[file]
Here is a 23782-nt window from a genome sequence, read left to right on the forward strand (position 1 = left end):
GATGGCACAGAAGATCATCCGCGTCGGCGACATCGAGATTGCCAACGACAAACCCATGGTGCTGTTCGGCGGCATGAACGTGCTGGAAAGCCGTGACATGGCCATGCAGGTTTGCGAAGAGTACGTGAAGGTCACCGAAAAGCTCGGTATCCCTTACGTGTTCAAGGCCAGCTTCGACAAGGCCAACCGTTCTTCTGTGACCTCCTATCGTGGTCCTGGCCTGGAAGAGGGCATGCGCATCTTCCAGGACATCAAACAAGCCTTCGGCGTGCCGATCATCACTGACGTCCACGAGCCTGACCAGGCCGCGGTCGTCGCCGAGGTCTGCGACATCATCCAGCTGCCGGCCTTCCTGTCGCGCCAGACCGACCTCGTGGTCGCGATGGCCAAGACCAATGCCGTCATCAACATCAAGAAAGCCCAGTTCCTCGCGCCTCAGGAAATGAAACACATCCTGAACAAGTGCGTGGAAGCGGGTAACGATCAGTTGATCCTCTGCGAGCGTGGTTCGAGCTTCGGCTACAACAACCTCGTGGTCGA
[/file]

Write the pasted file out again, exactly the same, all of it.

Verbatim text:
Here is a 23782-nt window from a genome sequence, read left to right on the forward strand (position 1 = left end):
GATGGCACAGAAGATCATCCGCGTCGGCGACATCGAGATTGCCAACGACAAACCCATGGTGCTGTTCGGCGGCATGAACGTGCTGGAAAGCCGTGACATGGCCATGCAGGTTTGCGAAGAGTACGTGAAGGTCACCGAAAAGCTCGGTATCCCTTACGTGTTCAAGGCCAGCTTCGACAAGGCCAACCGTTCTTCTGTGACCTCCTATCGTGGTCCTGGCCTGGAAGAGGGCATGCGCATCTTCCAGGACATCAAACAAGCCTTCGGCGTGCCGATCATCACTGACGTCCACGAGCCTGACCAGGCCGCGGTCGTCGCCGAGGTCTGCGACATCATCCAGCTGCCGGCCTTCCTGTCGCGCCAGACCGACCTCGTGGTCGCGATGGCCAAGACCAATGCCGTCATCAACATCAAGAAAGCCCAGTTCCTCGCGCCTCAGGAAATGAAACACATCCTGAACAAGTGCGTGGAAGCGGGTAACGATCAGTTGATCCTCTGCGAGCGTGGTTCGAGCTTCGGCTACAACAACCTCGTGGTCGA